What They’re Saying About the Eagles
Here’s what they’re saying about the Eagles this week:
How will Connor Barwin fit into Jim Schwartz‘s defense? Dave Spadaro caught up with Barwin to get his thoughts.
One of the players potentially impacted by the addition of Schwartz is linebacker Connor Barwin, who came off the edge mostly as a pass rusher in the team’s 3-4 front. Should the Eagles use more of a four-man front with three linebackers, where would Barwin fit in? Would he put his hand in the dirt and come hard off the edge? Would he use his long arms and frame as a strongside linebacker and cover tight ends at times? Johnson enjoyed some of his greatest success with Carlos Emmons at the SAM position from 2000-03.
“I’m very excited about Jim Schwartz. I remember meeting with him coming out of the (NFL Scouting) Combine. I’ve had plenty of friends who have played for him and obviously I’ve seen the success he’s had in this league, especially the success he’s had as a coordinator,” Barwin said. “I don’t think it will be as different as people think. We ran a 3-4 with (Bill Davis as defensive coordinator) but we were in a 4-3 over 40 percent of the snaps, if not more. I’ll probably be playing defensive end and if I do play linebacker it will probably be up on the line, like I was on first down here.”
Bob Ford of the Inquirer offers his impressions of Schwartz.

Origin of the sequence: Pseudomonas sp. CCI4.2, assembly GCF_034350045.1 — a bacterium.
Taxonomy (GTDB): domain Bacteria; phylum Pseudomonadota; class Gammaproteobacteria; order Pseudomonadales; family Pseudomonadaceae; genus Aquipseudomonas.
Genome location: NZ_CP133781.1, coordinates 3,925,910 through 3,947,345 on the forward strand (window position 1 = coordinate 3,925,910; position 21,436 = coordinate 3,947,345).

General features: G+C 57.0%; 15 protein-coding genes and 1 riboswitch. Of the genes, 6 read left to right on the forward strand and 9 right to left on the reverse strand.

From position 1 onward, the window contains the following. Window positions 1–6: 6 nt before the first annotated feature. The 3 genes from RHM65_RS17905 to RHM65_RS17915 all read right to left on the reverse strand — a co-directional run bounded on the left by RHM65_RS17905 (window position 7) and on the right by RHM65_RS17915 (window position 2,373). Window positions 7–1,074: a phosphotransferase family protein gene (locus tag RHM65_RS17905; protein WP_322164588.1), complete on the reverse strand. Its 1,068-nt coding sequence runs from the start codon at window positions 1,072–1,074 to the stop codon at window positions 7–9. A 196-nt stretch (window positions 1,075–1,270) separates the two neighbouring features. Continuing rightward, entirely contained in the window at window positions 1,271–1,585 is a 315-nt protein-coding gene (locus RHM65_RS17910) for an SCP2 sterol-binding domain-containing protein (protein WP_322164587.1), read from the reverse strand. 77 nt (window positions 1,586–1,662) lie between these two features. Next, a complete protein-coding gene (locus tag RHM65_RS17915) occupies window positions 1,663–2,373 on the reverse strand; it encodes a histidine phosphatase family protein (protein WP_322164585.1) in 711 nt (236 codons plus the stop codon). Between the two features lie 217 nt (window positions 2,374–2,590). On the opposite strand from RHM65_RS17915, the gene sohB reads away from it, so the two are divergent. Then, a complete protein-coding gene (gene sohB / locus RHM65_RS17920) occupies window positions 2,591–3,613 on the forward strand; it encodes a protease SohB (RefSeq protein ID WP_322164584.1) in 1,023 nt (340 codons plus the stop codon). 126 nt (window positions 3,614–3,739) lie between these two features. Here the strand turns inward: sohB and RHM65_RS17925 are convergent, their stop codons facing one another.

Schwartz is a different kind of cat. In fact, he would have been an interesting choice for the big job. An academic all-American at Georgetown, with an economics degree and a distinguished economics graduate award, Schwartz would be equipped to debate salary cap implications with the front office any time.
Bill Belichick, who gave Schwartz his first NFL job as a coaching intern with the Browns, said he is among the smartest coaches he’s ever known. Schwartz also has a wicked sense of humor, a voracious love of reading, and an abiding passion for head-banging rock-and-roll. When he checked into a Detroit hotel before being announced as the Lions head coach in 2009, the assumed name he chose was Jack White, front man of the White Stripes.
Being a head coach again might be a goal for Schwartz somewhere down the road, but that wasn’t going to happen here. Not this time. He likes the job he got because the head coach is from the offensive side of the ball, which means Schwartz will get to fully run his own show.
Adam Schefter recaps how the coaching searches played out for the seven teams this offseason:
New York Giants: New York seriously entertained the idea of hiring former Falcons head coach Mike Smith and keeping Ben McAdoo as its offensive coordinator. But when the Eagles expressed interest in McAdoo, the Giants knew they could not risk losing him and elevated him to the head-coaching job. McAdoo might have needed more seasoning, but he’ll get on-the-job training.
Philadelphia Eagles: Because the Eagles didn’t get to know Chip Kelly as well as they should have during their last hiring cycle, they were determined to be more patient during this one. Yet while they got to know their candidates, Gase accepted the Miami job and McAdoo accepted the Giants job. The Eagles were completely comfortable turning to Chiefs offensive coordinator Doug Pederson, who had an ordinary initial interview in Kansas City, but who played and coached in Philadelphia and knows what it takes to succeed there.
Marcus Thompson of the San Jose Mercury News gives his takeaways from Chip Kelly‘s introductory press conference: